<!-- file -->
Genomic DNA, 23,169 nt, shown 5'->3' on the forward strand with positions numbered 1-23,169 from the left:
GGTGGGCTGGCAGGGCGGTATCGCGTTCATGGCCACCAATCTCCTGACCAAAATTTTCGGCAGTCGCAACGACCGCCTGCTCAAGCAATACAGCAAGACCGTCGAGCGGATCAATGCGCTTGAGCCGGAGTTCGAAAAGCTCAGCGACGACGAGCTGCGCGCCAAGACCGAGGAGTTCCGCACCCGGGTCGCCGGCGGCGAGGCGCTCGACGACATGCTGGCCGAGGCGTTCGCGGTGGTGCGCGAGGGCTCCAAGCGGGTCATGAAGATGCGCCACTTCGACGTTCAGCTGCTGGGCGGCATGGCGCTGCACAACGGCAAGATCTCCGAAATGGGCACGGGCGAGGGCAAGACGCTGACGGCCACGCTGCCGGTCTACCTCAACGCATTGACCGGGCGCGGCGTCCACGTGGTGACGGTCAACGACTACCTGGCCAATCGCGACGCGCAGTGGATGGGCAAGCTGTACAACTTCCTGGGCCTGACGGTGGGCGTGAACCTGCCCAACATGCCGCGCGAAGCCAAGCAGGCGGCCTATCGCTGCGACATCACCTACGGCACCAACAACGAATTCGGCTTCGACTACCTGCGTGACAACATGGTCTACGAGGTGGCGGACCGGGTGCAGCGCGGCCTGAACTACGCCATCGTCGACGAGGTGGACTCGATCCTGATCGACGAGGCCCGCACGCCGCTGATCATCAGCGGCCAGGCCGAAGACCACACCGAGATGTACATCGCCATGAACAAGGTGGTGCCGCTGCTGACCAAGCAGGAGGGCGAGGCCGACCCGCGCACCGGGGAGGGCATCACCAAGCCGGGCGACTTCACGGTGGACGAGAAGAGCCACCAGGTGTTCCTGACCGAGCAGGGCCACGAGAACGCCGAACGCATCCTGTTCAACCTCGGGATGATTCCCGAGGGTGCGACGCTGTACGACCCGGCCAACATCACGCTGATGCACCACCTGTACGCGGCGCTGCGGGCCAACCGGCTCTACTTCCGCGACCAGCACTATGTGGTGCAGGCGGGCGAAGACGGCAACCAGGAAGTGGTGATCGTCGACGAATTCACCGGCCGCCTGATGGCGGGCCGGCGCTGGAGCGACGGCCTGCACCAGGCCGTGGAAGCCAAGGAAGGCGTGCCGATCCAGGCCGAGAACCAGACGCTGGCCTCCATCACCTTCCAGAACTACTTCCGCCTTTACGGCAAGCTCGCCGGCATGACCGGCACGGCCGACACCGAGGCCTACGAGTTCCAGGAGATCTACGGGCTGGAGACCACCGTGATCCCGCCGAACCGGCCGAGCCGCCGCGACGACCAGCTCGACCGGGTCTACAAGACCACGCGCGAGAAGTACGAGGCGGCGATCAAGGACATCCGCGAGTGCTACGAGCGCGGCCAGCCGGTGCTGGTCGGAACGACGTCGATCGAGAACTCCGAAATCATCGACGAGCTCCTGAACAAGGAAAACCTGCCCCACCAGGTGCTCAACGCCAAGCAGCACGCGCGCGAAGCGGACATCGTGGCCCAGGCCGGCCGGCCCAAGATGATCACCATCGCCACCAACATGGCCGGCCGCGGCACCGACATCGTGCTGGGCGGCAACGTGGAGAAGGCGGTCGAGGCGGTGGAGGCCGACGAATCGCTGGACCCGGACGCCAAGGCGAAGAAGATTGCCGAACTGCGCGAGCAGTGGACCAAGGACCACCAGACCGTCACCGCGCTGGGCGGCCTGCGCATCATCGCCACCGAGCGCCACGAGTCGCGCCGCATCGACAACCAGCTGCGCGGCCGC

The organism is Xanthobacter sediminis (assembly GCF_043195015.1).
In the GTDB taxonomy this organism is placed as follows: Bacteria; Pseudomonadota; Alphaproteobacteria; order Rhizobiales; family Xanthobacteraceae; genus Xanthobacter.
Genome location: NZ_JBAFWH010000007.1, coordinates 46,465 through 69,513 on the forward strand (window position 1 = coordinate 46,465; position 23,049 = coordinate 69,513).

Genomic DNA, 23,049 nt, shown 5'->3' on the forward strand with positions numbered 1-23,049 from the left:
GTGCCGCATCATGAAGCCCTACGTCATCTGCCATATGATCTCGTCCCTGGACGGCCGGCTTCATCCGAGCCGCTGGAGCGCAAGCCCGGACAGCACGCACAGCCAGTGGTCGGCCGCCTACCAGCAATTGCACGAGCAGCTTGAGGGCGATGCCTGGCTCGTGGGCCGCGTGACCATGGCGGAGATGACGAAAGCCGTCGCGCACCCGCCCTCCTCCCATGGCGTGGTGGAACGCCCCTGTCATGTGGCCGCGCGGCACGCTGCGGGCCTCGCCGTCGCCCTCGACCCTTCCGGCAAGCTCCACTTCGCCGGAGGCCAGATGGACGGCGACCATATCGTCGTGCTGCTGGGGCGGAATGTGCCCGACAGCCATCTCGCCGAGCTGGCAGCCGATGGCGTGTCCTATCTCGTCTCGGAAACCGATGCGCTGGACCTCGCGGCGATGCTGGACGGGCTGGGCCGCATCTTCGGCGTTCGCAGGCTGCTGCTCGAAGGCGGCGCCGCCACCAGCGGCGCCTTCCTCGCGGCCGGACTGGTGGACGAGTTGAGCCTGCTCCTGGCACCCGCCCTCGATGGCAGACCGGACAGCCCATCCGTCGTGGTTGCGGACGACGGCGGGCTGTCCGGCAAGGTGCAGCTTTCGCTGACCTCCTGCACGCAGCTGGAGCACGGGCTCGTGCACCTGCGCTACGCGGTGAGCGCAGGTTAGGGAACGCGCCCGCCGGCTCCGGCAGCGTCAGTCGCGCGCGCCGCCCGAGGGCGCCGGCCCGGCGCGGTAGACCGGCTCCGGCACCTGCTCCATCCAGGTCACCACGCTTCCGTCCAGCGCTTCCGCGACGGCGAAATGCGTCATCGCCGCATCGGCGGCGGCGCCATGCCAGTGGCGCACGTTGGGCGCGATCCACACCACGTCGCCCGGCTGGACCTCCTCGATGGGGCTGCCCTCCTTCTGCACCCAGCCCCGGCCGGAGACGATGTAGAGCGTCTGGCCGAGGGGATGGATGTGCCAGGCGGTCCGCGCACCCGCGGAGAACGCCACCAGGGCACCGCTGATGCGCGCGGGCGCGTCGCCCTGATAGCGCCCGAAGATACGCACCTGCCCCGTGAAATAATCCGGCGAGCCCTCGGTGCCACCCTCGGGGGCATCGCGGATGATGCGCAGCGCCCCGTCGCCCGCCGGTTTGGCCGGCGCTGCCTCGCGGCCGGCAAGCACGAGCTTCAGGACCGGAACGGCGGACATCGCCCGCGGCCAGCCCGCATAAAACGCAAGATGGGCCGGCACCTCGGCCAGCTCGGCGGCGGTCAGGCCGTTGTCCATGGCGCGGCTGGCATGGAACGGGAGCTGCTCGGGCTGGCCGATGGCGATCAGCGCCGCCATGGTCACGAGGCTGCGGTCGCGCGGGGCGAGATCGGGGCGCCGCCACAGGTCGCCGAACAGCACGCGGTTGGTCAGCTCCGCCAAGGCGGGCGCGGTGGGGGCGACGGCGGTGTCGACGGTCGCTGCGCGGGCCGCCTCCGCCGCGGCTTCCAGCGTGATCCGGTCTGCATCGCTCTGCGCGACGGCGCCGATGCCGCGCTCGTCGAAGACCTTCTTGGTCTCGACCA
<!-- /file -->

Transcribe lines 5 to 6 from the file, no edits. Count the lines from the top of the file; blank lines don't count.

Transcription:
Genome location: NZ_JBAFWH010000007.1, coordinates 46,465 through 69,513 on the forward strand (window position 1 = coordinate 46,465; position 23,049 = coordinate 69,513).

Genomic DNA, 23,049 nt, shown 5'->3' on the forward strand with positions numbered 1-23,049 from the left: